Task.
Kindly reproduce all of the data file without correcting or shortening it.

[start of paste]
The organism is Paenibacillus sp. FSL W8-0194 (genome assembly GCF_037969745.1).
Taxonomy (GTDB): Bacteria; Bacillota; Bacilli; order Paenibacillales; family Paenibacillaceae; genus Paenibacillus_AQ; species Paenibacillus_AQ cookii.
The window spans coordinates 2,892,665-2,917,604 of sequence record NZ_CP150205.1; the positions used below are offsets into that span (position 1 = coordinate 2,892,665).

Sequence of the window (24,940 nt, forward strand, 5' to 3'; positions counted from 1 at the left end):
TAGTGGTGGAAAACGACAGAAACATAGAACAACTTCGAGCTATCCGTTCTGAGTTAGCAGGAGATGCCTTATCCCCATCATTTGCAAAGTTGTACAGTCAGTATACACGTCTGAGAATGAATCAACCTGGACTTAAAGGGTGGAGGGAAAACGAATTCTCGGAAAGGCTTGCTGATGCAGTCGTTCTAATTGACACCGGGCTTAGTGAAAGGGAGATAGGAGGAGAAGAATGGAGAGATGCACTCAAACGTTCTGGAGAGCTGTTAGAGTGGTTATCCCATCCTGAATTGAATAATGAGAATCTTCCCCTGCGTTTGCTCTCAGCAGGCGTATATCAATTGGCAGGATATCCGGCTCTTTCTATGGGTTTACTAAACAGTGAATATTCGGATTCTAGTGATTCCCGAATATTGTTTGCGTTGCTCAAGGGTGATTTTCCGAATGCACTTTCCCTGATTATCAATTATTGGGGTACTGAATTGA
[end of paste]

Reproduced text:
The organism is Paenibacillus sp. FSL W8-0194 (genome assembly GCF_037969745.1).
Taxonomy (GTDB): Bacteria; Bacillota; Bacilli; order Paenibacillales; family Paenibacillaceae; genus Paenibacillus_AQ; species Paenibacillus_AQ cookii.
The window spans coordinates 2,892,665-2,917,604 of sequence record NZ_CP150205.1; the positions used below are offsets into that span (position 1 = coordinate 2,892,665).

Sequence of the window (24,940 nt, forward strand, 5' to 3'; positions counted from 1 at the left end):
TAGTGGTGGAAAACGACAGAAACATAGAACAACTTCGAGCTATCCGTTCTGAGTTAGCAGGAGATGCCTTATCCCCATCATTTGCAAAGTTGTACAGTCAGTATACACGTCTGAGAATGAATCAACCTGGACTTAAAGGGTGGAGGGAAAACGAATTCTCGGAAAGGCTTGCTGATGCAGTCGTTCTAATTGACACCGGGCTTAGTGAAAGGGAGATAGGAGGAGAAGAATGGAGAGATGCACTCAAACGTTCTGGAGAGCTGTTAGAGTGGTTATCCCATCCTGAATTGAATAATGAGAATCTTCCCCTGCGTTTGCTCTCAGCAGGCGTATATCAATTGGCAGGATATCCGGCTCTTTCTATGGGTTTACTAAACAGTGAATATTCGGATTCTAGTGATTCCCGAATATTGTTTGCGTTGCTCAAGGGTGATTTTCCGAATGCACTTTCCCTGATTATCAATTATTGGGGTACTGAATTGA